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It has been a while since I wrote a post concerning mascots.  That’s because…well, frankly there is something a bit grotesque and disorienting about the entire topic.  The bilious cartoony figures speak of the snake oil which lubricates our consumer culture.  And most of the characters are teetering right at the edge of nineteenth-century jingoism and ethnic stereotypes.  If Aunt Jemima, Chief Wahoo, Uncle Ben, the Gordon Fisherman, and Ole’ Miss don’t make you a bit anxious, then they aren’t doing their jobs.

All of which is why this subject is entirely perfect for Saint Patrick’s Day!  This holiday has long since dismissed any semblance of reasoned discourse. The downtown of every major city in the United States fills up before noon with intoxicated teens garbed crown-to-toe in Kelly green and red-faced, red-haired firemen wielding bagpipes!    So bring on the leprechaun mascots.

Traditionally leprechauns were members of the aes sídhe, supernatural beings who dwell in a mythical land beyond human kin. This unseen realm may be across the western sea, or in an invisible world parallel to ours, or in an underground kingdom accessible only through the pre-Christian burial mounds and barrows lying throughout Scotland, Ireland, and the ancient places of Western Europe.  The aes sídhe tended to be impossible beautiful and strange in such a way that they could only be apprehended by dying people, insane people, or William Butler Yeats.  Leprechauns were the money-grubbing cobblers and grabby tricksters among the lofty fairy folk.  The first mention of leprechauns is found in a medieval epic: the hero recovers consciousness from a dreadful wound only to discover that he is being dragged into the sea by leprechauns.  Yeats writes of the leprechaun “Many treasure-crocks, buried of old in war-time, has he now for his own.” In folklore Leprechauns originally wore red coats.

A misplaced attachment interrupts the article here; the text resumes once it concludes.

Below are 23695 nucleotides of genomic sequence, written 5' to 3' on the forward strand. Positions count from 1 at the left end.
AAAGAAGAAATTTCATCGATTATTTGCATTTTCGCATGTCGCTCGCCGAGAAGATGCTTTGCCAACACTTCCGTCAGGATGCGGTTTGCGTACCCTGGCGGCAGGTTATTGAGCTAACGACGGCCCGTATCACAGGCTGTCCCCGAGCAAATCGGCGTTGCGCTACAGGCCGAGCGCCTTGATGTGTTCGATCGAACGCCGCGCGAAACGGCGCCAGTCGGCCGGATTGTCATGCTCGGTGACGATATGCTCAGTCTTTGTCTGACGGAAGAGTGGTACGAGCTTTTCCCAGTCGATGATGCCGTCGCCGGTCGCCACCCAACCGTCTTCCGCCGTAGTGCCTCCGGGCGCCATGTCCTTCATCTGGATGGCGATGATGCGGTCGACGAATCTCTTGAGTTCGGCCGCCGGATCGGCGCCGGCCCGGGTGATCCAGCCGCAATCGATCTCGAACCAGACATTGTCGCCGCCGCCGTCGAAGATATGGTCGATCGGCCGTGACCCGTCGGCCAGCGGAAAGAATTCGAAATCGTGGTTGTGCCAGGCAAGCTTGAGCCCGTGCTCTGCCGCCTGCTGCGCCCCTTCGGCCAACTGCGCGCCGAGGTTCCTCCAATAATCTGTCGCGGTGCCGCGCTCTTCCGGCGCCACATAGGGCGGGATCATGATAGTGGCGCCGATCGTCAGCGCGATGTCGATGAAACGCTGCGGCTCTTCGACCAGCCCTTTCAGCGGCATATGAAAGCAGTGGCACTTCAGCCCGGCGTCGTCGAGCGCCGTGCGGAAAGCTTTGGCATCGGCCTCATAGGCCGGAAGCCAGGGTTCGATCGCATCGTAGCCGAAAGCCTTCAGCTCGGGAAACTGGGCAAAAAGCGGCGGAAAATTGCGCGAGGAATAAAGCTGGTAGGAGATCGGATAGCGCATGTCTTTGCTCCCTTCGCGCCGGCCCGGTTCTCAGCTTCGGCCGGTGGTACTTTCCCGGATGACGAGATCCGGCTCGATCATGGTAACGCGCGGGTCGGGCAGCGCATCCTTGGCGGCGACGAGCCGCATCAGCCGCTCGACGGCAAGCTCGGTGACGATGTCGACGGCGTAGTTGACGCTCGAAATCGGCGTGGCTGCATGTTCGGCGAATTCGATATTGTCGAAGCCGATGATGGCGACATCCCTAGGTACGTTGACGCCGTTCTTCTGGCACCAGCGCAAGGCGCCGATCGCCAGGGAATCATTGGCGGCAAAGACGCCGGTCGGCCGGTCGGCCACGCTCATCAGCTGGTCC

In America today all of this has been somewhat bowdlerized: leprechauns are small bellicose Irishman garbed completely in green. They ride on rainbows, possess pots of gold, and never quite grant wishes.  Anyone who says otherwise is liable to get punched in the mouth by an electrician from Jersey City.

Lucky the leprechaun, the spokesbeing for Lucky Charms cereal since 1964,  is probably the most famous of these contemporary leprechauns.  His ancient bog sorcery has been condensed into the trademark phrase “magically delicious” and six talisman-like marshmallow shapes calculated to best please the discerning six-year old palate.

Sports teams also like leprechauns.  The most famous sports-leprechauns are the pugnacious fighting Irish leprechaun of Notre Dame and the slippery dandy leprechaun of the Boston Celtics.

However an alarming range of other leprechaun mascots exist.  They have different waistcoats from various historical eras, sundry prankish expressions, and wear a rainbow of different greens but they are all instantly recognizable.

I don’t know…I was going to be more cynical, but just look at them up there, drinking and hoarding and dancing away.  There is something appealing about the wee folk.  Shameless stereotype or not, t’is all in good fun.  There’s a bit of a March hare in all of, longing to run wild after the long winter.  If our culture chooses to exemplify this spring atavism through images of a little irrepressible green man, then so be it.  Sláinte, dear readers! Have a happy Saint Patrick’s Day, a merry March, and a glorious spring.

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